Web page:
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(CNN) – The covid-19 antibodies produced by those with a mild infection may remain detectable for at least 11 months after infection, according to research published this week.
In the study published in the journal Nature, the researchers took blood samples from 77 people who had previously been infected with COVID-19. In the initial phase of the study, the samples showed a reduction in the presence of antibodies against COVID-19 after infection. Between four and 11 months after infection this reduction slowed down.
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However, the researchers also took bone marrow samples from 18 previously infected patients to measure the presence of bone marrow plasma cells, which are important in protecting antibodies and developing long-term protection against the virus.
In bone marrow samples, the researchers did find bone marrow long-lived plasma cells (BMPC) that would produce antibodies against covid-19. Unlike the decline in other antibodies they observed, BMPC levels were stable for 7 to 11 months after infection.
“We are looking for the source of these antibodies that are produced by cells that live in our bone marrow,” Ali Ellebedy, associate professor at Washington University School of Medicine in St. Louis, who contributed to the study, told CNN Wednesday.
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“(According to) what we saw in people who had been infected even a year ago, these cells are stable in their bone marrow and continue to produce antibodies over time,” he explained.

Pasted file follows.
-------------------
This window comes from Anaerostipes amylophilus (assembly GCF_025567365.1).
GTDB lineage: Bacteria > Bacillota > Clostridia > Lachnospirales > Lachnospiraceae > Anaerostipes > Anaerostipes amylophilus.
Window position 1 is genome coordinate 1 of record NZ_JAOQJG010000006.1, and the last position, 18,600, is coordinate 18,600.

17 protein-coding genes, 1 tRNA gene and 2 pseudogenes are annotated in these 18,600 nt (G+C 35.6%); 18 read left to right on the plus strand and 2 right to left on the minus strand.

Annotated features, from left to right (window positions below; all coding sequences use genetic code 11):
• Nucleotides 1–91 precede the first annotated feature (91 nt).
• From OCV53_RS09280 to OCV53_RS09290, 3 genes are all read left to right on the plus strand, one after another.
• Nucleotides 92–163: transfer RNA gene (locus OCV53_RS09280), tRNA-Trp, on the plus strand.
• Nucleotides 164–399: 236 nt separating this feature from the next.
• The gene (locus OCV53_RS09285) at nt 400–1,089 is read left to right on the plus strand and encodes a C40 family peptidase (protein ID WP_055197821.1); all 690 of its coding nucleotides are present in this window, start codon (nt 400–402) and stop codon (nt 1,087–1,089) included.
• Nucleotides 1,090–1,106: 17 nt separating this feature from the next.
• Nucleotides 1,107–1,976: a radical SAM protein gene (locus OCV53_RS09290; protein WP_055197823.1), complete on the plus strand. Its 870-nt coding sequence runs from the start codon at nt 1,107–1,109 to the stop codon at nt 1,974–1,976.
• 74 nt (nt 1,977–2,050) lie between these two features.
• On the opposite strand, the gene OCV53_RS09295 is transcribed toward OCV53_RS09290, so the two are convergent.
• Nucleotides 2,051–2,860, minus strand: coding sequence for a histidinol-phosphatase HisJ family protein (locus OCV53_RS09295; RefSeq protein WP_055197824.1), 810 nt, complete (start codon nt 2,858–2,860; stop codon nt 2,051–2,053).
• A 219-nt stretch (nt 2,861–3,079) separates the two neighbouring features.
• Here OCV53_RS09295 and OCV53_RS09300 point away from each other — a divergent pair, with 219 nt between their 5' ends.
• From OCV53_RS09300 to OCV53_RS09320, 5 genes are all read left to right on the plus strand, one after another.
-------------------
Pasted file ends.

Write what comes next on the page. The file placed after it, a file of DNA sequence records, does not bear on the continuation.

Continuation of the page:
How would the “memory” of antibodies against covid-19 benefit us?
The researchers said that the presence of those cells does not automatically mean that a strong immune response will be triggered if one of the participants is reinfected, but that there is the potential for a long-lasting immune response.
“What we’re saying and what we’re looking at is that when you have the antibodies, you have a very good memory,” Ellebedy said. “And that memory could be great if you have a lot of antibodies and if the virus doesn’t change,” he added.
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“I think it is very important to make a distinction: having an antibody does not mean that you are completely protected, that is very different,” he said.
“But what should excite us and encourage us is that there are these memory cells that are ready to go into action once we have the virus or are exposed to the virus again,” he explained.